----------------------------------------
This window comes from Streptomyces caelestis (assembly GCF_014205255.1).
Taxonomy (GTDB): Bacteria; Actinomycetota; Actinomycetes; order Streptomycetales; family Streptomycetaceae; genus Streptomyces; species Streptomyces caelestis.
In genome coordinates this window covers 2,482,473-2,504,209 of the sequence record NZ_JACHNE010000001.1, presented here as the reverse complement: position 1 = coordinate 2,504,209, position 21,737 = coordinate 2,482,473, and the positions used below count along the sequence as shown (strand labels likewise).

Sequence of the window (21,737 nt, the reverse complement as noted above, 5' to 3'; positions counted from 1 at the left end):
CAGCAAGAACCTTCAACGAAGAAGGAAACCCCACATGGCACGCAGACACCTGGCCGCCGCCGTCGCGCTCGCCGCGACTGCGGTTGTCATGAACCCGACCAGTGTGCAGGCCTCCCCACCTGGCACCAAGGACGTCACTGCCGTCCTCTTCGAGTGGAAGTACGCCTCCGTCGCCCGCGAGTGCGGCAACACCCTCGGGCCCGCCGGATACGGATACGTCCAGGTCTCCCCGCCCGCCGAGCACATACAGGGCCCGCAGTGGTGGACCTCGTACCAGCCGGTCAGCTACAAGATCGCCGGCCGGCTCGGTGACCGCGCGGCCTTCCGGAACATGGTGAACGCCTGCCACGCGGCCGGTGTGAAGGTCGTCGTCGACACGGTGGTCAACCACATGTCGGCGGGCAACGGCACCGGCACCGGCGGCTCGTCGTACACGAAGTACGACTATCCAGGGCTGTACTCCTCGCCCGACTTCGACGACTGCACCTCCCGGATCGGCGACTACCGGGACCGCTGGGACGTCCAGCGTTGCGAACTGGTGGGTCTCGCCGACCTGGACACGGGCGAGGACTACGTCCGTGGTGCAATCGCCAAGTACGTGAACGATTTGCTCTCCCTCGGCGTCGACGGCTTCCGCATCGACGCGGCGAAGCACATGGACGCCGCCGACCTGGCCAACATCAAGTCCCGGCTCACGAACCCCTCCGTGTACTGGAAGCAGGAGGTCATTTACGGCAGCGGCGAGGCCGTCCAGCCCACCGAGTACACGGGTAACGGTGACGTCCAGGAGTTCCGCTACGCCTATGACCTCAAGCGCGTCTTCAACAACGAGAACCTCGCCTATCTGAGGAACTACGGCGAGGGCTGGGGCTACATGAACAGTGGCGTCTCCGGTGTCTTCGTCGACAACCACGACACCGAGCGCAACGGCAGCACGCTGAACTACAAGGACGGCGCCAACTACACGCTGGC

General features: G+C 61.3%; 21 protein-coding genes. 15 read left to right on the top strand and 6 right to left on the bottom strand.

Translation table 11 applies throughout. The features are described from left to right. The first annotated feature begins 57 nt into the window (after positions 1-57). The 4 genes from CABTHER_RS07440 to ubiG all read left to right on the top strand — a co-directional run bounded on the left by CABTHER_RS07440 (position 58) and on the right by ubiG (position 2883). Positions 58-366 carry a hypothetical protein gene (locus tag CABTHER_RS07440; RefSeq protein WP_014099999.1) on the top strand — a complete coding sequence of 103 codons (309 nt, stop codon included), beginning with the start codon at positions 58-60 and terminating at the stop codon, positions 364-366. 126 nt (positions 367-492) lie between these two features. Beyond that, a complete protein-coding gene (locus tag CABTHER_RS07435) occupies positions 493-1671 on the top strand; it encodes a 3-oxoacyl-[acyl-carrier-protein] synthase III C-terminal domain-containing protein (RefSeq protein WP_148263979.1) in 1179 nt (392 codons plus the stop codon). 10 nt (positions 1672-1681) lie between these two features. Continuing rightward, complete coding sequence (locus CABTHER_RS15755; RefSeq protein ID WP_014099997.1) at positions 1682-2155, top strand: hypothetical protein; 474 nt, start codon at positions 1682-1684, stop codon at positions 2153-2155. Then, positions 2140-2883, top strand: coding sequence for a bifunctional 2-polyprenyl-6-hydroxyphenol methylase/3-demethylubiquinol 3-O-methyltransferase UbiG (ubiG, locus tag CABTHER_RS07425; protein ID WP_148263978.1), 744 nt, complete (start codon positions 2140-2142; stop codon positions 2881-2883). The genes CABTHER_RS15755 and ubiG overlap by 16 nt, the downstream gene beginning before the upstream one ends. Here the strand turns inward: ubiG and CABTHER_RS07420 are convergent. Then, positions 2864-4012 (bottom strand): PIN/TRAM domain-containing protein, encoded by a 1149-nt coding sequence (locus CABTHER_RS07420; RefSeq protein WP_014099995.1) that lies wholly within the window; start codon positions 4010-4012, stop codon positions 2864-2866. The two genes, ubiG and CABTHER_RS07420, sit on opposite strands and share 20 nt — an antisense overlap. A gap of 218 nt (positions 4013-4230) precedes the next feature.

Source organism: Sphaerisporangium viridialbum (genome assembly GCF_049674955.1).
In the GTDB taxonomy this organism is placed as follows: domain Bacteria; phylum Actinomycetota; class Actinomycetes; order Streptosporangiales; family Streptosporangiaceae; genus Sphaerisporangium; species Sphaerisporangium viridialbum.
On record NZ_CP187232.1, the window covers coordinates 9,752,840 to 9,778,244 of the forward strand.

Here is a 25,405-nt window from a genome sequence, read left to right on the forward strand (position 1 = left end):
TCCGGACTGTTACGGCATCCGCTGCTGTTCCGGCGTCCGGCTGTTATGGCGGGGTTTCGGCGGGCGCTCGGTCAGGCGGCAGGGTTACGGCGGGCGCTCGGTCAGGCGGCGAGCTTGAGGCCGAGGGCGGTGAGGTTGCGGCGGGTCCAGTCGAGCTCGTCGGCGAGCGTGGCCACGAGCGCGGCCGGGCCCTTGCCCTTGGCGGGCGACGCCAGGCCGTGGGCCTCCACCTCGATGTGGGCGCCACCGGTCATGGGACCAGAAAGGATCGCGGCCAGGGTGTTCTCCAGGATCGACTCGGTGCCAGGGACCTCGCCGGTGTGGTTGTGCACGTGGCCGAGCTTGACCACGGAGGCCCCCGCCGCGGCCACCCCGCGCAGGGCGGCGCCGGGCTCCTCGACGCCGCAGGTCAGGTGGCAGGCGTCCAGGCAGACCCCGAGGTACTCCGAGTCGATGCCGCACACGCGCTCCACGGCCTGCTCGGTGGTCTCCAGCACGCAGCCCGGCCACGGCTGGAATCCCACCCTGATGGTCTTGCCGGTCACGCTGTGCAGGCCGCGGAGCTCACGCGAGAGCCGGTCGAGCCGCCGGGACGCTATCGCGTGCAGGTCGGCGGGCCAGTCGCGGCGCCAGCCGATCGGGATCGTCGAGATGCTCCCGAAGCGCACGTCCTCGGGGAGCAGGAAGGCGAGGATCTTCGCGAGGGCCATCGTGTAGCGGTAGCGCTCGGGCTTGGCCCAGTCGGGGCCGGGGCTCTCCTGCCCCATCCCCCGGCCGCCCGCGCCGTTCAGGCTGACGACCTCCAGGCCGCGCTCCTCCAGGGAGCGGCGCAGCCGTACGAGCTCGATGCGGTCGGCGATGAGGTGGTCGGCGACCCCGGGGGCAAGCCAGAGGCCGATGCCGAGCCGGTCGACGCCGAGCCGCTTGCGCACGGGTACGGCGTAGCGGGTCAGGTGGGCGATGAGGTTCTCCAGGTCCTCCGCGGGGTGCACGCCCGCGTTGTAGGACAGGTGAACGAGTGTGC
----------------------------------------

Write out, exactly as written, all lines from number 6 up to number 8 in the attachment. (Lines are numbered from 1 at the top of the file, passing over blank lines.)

General features: G+C 61.3%; 21 protein-coding genes. 15 read left to right on the top strand and 6 right to left on the bottom strand.

Translation table 11 applies throughout. The features are described from left to right. The first annotated feature begins 57 nt into the window (after positions 1-57). The 4 genes from CABTHER_RS07440 to ubiG all read left to right on the top strand — a co-directional run bounded on the left by CABTHER_RS07440 (position 58) and on the right by ubiG (position 2883). Positions 58-366 carry a hypothetical protein gene (locus tag CABTHER_RS07440; RefSeq protein WP_014099999.1) on the top strand — a complete coding sequence of 103 codons (309 nt, stop codon included), beginning with the start codon at positions 58-60 and terminating at the stop codon, positions 364-366. 126 nt (positions 367-492) lie between these two features. Beyond that, a complete protein-coding gene (locus tag CABTHER_RS07435) occupies positions 493-1671 on the top strand; it encodes a 3-oxoacyl-[acyl-carrier-protein] synthase III C-terminal domain-containing protein (RefSeq protein WP_148263979.1) in 1179 nt (392 codons plus the stop codon). 10 nt (positions 1672-1681) lie between these two features. Continuing rightward, complete coding sequence (locus CABTHER_RS15755; RefSeq protein ID WP_014099997.1) at positions 1682-2155, top strand: hypothetical protein; 474 nt, start codon at positions 1682-1684, stop codon at positions 2153-2155. Then, positions 2140-2883, top strand: coding sequence for a bifunctional 2-polyprenyl-6-hydroxyphenol methylase/3-demethylubiquinol 3-O-methyltransferase UbiG (ubiG, locus tag CABTHER_RS07425; protein ID WP_148263978.1), 744 nt, complete (start codon positions 2140-2142; stop codon positions 2881-2883). The genes CABTHER_RS15755 and ubiG overlap by 16 nt, the downstream gene beginning before the upstream one ends. Here the strand turns inward: ubiG and CABTHER_RS07420 are convergent. Then, positions 2864-4012 (bottom strand): PIN/TRAM domain-containing protein, encoded by a 1149-nt coding sequence (locus CABTHER_RS07420; RefSeq protein WP_014099995.1) that lies wholly within the window; start codon positions 4010-4012, stop codon positions 2864-2866. The two genes, ubiG and CABTHER_RS07420, sit on opposite strands and share 20 nt — an antisense overlap. A gap of 218 nt (positions 4013-4230) precedes the next feature.

Source organism: Sphaerisporangium viridialbum (genome assembly GCF_049674955.1).